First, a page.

“But, realistically, all ordinary people can do today is try to survive, perhaps by working with friends and neighbors in planting food and living within the underground economy. At least people might not then have to starve to death, because hard as it is to believe that “it could happen here,” widespread famine in the U.S. seems a real possibility over the next several years. Nations take such risks when they allow capitalist agribusiness to destroy local agriculture.”
With the economic news of the week of July 14-the continuing crisis among mortgage lenders, the onset of bank failures, the announced downsizing of General Motors, the slide of the Dow-Jones below 11,000-we are seeing the ongoing collapse of the U.S. economy.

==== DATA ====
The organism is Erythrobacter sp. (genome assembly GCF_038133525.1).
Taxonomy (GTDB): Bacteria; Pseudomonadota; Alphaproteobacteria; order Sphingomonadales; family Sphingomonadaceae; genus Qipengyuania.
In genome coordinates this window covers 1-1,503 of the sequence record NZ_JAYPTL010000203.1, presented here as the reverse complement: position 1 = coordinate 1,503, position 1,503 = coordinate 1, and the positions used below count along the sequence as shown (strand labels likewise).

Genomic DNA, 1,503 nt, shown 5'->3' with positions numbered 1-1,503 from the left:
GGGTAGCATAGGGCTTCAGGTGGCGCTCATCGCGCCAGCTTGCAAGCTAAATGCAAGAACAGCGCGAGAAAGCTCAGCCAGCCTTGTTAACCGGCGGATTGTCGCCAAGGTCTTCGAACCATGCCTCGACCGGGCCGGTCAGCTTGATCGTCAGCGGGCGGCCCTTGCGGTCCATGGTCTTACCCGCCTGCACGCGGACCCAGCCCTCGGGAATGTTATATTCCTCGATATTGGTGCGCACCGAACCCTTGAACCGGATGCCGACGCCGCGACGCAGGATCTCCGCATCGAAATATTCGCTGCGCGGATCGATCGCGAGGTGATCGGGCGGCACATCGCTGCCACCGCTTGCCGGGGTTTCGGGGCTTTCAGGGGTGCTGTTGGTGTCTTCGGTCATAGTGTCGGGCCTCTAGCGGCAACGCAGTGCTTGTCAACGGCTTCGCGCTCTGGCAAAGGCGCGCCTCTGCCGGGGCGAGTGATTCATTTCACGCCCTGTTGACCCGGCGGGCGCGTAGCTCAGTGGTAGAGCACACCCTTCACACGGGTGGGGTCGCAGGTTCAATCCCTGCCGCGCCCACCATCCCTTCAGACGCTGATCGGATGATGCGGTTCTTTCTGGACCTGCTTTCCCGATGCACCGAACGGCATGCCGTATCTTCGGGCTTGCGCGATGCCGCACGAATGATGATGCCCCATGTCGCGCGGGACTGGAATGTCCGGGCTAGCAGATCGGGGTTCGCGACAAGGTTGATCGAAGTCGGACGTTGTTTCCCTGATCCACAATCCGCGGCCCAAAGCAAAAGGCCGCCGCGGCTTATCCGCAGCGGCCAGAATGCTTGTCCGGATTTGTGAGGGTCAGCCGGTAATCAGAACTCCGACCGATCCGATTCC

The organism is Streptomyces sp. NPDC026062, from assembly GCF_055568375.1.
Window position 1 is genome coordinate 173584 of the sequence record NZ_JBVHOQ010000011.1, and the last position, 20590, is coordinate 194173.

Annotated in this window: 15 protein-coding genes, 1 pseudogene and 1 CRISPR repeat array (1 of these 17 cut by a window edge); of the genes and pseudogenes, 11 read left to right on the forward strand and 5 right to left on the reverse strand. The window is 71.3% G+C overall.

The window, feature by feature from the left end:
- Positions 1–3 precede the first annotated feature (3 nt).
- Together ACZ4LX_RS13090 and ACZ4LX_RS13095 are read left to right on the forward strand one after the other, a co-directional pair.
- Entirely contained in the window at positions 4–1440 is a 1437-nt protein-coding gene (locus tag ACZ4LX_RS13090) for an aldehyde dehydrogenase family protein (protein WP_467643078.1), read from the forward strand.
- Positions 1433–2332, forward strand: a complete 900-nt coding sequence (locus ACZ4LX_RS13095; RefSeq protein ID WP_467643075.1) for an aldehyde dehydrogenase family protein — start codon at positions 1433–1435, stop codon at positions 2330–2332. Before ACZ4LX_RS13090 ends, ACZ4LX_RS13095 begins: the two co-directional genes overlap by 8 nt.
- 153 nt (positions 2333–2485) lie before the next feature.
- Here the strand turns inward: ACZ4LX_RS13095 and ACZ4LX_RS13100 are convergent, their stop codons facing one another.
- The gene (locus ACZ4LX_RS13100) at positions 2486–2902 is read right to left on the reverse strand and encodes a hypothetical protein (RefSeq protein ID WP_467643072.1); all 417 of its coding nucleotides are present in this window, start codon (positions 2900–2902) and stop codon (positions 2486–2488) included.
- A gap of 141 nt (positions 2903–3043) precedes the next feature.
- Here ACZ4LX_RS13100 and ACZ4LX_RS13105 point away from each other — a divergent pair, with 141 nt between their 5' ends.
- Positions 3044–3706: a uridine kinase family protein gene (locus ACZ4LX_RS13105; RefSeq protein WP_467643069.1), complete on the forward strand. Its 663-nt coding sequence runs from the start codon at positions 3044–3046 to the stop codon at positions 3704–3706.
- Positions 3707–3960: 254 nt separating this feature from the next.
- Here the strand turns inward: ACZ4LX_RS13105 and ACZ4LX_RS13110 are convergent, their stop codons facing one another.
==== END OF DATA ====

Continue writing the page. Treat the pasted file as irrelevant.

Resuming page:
Even the super-rich are becoming nervous as cries for an emergency suspension of short selling ring out.
What is really taking place, however, is that the producing economy of working men and women is being crushed by the overall debt burden on households, businesses, and governments that could reach $70 trillion by 2010. The financial system, including mortgage giants Fannie Mae and Freddie Mac, is bankrupt, as the debts it is based on cannot be repaid.